The Order of Carmelites
Fr. Fernando, left, and Fr. Wilmar, right, at the Feast of St. Sebastian celebration in Itaituba, Brazil, January 20, 2017
The Carmelites are a religious Order of Roman Catholic Priests and Brothers, who follow an 800 year-old tradition of spirituality. Their official title is, "The Brothers of the Blessed Virgin Mary of Mount Carmel."
Following the Old Testament prophet Elijah, they seek to live in God's presence and call people to a deeper faith in God's faithful presence and the establishment of the justice of God's reign.
Following Mary, the Mother of God, they seek to be open and open others to God's saving and freeing presence in all the people and experiences of their lives, and echo her "yes" to the movement of God's Spirit.
Carmelites follow Jesus Christ by living the evangelical vows of Poverty, Chastity and Obedience. They work in 26 nations and are especially expanding in third world countries among the poor and underdeveloped. From college campuses to military chapels, and from high school teaching to psychotherapy, Carmelite friars live out our commitment in a wide variety of services. They are AIDS ministers, college teachers, communications professionals, counselors, foreign missionaries, hospital chaplains, peace and justice coordinators, police and firefighter chaplains, prison ministers, retreat directors and spiritual directors. They minister with those who have much and those who have almost nothing. Like Elijah, they continue to ask others to make a choice — for God, life, growth, and wholeness — until the reign of God is established.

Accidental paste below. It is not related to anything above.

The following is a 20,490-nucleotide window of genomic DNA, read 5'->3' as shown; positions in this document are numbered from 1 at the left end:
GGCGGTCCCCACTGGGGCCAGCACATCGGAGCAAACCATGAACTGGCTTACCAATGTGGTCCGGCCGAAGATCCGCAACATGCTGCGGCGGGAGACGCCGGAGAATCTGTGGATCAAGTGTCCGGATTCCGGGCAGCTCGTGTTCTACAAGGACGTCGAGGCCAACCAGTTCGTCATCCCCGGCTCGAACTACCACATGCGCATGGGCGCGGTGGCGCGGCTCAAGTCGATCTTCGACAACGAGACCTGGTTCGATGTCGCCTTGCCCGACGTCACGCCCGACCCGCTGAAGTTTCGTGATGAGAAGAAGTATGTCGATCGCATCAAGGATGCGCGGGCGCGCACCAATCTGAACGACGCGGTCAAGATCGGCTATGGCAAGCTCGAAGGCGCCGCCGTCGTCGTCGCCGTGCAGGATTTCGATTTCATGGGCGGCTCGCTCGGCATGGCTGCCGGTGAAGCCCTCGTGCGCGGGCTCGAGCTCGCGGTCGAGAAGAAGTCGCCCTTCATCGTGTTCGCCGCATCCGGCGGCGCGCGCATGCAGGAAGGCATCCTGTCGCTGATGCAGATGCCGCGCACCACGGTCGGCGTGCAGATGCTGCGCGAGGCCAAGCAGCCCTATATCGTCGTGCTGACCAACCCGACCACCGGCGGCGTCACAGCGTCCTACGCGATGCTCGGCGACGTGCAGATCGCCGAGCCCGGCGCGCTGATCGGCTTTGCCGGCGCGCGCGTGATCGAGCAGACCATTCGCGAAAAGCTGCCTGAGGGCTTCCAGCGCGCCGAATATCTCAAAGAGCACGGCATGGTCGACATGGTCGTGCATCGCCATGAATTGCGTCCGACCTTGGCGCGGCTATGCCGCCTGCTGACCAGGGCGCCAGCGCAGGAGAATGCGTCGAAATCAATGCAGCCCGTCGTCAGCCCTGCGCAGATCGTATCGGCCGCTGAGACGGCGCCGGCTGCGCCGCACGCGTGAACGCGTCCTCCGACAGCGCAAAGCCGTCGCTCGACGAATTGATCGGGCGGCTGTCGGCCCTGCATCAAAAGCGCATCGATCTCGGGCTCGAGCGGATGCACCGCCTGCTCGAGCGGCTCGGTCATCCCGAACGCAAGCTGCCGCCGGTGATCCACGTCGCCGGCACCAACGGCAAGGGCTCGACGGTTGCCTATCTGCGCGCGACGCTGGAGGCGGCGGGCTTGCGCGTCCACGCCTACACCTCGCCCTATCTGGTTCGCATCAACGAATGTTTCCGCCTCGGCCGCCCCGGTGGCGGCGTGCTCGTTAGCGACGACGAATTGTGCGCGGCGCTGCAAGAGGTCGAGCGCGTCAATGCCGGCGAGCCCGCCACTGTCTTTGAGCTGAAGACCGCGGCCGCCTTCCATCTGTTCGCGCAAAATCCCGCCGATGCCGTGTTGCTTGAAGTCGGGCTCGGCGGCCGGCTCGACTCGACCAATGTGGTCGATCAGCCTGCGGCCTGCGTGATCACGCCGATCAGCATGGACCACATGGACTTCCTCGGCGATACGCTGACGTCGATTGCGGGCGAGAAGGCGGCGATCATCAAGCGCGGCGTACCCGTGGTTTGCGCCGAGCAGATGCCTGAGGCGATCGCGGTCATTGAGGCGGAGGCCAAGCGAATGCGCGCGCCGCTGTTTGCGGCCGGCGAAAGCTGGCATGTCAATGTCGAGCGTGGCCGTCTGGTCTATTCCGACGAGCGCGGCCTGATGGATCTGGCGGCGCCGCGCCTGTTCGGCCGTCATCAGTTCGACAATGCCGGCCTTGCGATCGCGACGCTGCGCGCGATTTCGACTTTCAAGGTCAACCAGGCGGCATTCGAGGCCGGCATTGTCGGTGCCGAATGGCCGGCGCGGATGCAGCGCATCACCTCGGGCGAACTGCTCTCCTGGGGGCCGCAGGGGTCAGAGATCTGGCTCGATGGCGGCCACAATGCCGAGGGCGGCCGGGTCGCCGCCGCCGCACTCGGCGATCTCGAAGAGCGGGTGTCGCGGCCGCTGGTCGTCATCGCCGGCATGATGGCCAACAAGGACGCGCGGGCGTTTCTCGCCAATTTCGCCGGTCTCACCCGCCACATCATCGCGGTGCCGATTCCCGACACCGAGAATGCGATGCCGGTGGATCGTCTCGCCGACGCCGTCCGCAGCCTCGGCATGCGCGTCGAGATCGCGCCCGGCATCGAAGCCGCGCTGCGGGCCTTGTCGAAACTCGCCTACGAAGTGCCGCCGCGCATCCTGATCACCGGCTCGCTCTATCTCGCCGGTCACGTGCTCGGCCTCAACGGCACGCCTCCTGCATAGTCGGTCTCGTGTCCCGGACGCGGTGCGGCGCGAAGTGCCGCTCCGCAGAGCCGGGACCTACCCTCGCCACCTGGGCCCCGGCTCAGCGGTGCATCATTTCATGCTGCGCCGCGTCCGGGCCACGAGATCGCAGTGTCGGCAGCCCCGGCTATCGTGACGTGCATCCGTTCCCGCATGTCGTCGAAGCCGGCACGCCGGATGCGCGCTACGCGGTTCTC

Visit our photo gallery of Carmelites serving God's people in many locations; In the United States, the Carmelite Province of the Most Pure Heart of Mary consists of 275 men living and serving in 17 states from Massachusetts to California, from Illinois to Florida. Carmelites of this Province also live and serve in Ontario, Canada; Torreon, Mexico and two dioceses in Peru.
All Carmelites in ministry seek to announce God's presence within the human experience and denounce whatever injustice limits God's presence among His children.